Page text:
39

If I have a multi-line string C++11 string constant such as

R"""line 1
line 2
line3"""

Is it defined what character(s) the line terminator/separator consist of?

  • 5
    It consists of whatever it is in the source file. It's a literal: the content is literally what you typed.For a server with well-defined EOL requirements such as HTTP that's not sufficient: you should use \r\n for HTTP, mail, etc. – user207421 Oct 5 '16 at 23:59
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    @Cheersandhth.-Alf - Not all visitors to the site have 128k rep or are experts in the field. As long as a question is on-topic and not a duplicate, it is acceptable on SO regardless of the rep of the asker. – owacoder Oct 6 '16 at 0:29
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    There is (or at least was) actual implementation divergence on this question. It is hardly "completely intro novice" when people who read standards and write compilers for a living don't agree with each other. – T.C. Oct 6 '16 at 1:15
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    @Cheersandhth.-Alf: Is my 146k rep high enough for me to disagree with you? – Keith Thompson Oct 6 '16 at 1:17
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    @Cheersandhth.-Alf: I disagree. The standard explicitly says that any transformations performed in phases 1 and 2 are reverted. Those transformations explicitly include the introduction of new-line characters. The normative wording is unambiguous, and if you overlook end-of-line indicators that are not character sequences it even makes sense (you might want CR-LF pairs on Windows). And somebody thought it was worthwhile to submit a DR, which is unresolved after 3+ years. I'm not saying you're wrong, I'm merely suggesting that your conclusion isn't as obvious as you seem to think it is. – Keith Thompson Oct 6 '16 at 1:38
27

The intent is that a newline in a raw string literal maps to a single '\n' character. This intent is not expressed as clearly as it should be, which has led to some confusion.

Citations are to the 2011 ISO C++ standard.

First, here's the evidence that it maps to a single '\n' character.

A note in section 2.14.5 [lex.string] paragraph 4 says:

[ Note: A source-file new-line in a raw string literal results in a new-line in the resulting execution string-literal. Assuming no whitespace at the beginning of lines in the following example, the assert will succeed:

    const char *p = R"(a\
    b
    c)";
    assert(std::strcmp(p, "a\\\nb\nc") == 0);

end note ]

This clearly states that a newline is mapped to a single '\n' character. It also matches the observed behavior of g++ 6.2.0 and clang++ 3.8.1 (tests done on a Linux system using source files with Unix-style and Windows-style line endings).

Given the clearly stated intent in the note and the behavior of two popular compilers, I'd say it's safe to rely on this -- though it would be interesting to see how other compilers actually handle this.

However, a literal reading of the normative wording of the standard could easily lead to a different conclusion, or at least to some uncertainty.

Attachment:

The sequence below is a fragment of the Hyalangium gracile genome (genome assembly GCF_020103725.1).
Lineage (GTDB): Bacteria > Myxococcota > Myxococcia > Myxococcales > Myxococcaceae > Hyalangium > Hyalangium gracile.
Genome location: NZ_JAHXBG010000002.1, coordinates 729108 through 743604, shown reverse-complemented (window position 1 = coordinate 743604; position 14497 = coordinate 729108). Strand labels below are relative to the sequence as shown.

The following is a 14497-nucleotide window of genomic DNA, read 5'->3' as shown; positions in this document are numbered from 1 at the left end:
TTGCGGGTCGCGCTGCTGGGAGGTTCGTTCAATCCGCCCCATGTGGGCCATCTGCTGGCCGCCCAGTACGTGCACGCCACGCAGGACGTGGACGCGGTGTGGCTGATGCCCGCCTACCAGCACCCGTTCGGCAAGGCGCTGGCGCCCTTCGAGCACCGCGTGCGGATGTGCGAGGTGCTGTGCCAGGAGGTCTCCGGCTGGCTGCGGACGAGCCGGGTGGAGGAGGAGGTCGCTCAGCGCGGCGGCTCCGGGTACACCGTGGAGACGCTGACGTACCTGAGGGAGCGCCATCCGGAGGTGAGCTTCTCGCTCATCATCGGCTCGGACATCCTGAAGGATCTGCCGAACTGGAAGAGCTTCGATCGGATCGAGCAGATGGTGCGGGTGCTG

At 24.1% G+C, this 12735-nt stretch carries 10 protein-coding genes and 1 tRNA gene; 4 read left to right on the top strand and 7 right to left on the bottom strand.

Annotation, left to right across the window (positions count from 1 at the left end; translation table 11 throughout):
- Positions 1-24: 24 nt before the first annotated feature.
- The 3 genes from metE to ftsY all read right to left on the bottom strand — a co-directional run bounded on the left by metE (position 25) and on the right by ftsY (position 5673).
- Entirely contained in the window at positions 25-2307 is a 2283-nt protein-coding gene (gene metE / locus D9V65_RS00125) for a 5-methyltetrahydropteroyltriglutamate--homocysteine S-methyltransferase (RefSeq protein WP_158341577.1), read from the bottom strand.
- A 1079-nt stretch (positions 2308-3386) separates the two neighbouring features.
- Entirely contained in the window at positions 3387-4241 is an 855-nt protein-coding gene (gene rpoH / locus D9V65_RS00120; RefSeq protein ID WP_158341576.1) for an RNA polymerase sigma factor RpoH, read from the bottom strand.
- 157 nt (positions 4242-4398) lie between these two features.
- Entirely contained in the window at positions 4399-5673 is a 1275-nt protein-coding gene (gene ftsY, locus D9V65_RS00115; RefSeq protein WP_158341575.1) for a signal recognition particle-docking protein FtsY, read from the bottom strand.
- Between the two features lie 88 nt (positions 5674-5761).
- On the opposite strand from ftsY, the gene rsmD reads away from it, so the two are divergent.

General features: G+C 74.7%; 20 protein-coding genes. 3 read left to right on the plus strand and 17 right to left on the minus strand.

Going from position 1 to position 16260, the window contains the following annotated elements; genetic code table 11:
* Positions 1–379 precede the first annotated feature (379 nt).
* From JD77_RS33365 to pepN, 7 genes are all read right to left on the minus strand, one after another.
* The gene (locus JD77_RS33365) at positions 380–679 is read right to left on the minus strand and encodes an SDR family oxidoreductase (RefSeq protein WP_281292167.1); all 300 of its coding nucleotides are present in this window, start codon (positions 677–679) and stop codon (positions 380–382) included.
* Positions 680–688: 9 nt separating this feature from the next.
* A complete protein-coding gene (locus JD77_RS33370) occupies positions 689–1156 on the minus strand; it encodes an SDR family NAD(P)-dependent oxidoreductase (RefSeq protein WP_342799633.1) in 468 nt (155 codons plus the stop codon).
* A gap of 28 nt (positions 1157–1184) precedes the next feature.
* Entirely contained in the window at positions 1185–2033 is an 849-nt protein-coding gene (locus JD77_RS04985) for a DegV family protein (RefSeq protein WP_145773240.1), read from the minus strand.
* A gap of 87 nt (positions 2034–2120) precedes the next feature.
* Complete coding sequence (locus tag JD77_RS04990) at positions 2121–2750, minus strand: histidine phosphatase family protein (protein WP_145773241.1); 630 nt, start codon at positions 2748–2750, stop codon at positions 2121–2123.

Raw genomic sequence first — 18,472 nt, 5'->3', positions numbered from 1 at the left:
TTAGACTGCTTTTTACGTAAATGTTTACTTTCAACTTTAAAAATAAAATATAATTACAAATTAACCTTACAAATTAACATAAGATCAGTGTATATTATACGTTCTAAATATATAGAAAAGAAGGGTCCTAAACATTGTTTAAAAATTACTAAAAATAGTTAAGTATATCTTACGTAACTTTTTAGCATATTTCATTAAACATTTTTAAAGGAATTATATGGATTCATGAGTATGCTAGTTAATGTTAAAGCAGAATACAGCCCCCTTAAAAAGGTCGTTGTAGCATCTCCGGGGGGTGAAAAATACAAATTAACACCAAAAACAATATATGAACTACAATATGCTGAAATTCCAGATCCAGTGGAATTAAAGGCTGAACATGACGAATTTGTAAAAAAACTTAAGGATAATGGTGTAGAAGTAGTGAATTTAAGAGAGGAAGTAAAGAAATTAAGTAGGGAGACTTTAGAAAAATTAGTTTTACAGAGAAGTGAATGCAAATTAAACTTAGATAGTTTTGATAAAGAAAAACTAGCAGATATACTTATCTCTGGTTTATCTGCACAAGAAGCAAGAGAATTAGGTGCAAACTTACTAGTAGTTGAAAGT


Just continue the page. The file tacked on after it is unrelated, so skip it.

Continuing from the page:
Section 2.5 [lex.pptoken] paragraph 3 says (emphasis added):

Between the initial and final double quote characters of the raw string, any transformations performed in phases 1 and 2 (trigraphs, universal-character-names, and line splicing) are reverted; this reversion shall apply before any d-char, r-char, or delimiting parenthesis is identified.

The phases of translation are specified in 2.2 [lex.phases]. In phase 1:

Physical source file characters are mapped, in an implementation-defined manner, to the basic source character set (introducing new-line characters for end-of-line indicators) if necessary.

If we assume that the mapping of physical source file characters to the basic character set and the introduction of new-line characters are "tranformations", we might reasonably conclude that, for example, a newline in the middle of a raw string literal in a Windows-format source file should be equivalent to a \r\n sequence. (I can imagine that being useful for Windows-specific code.)

(This interpretation does lead to problems with systems where the end-of-line indicator is not a sequence of characters, for example where each line is a fixed-width record. Such systems are rare these days.)

As "Cheers and hth. - Alf"'s answer points out, there is an open Defect Report for this issue. It was submitted in 2013 and has not yet been resolved.

Personally, I think the root of the confusion is the word "any" (emphasis added as before):

Between the initial and final double quote characters of the raw string, any transformations performed in phases 1 and 2 (trigraphs, universal-character-names, and line splicing) are reverted; this reversion shall apply before any d-char, r-char, or delimiting parenthesis is identified.

Surely the mapping of physical source file characters to the basic source character set can reasonably be thought of as a transformation. The parenthesized clause "(trigraphs, universal-character-names, and line splicing)" seems to be intended to specify which transformations are to be reverted, but that either attempts to change the meaning of the word "transformations" (which the standard does not formally define) or contradicts the use of the word "any".

I suggest that changing the word "any" to "certain" would express the apparent intent much more clearly:

Between the initial and final double quote characters of the raw string, certain transformations performed in phases 1 and 2 (trigraphs, universal-character-names, and line splicing) are reverted; this reversion shall apply before any d-char, r-char, or delimiting parenthesis is identified.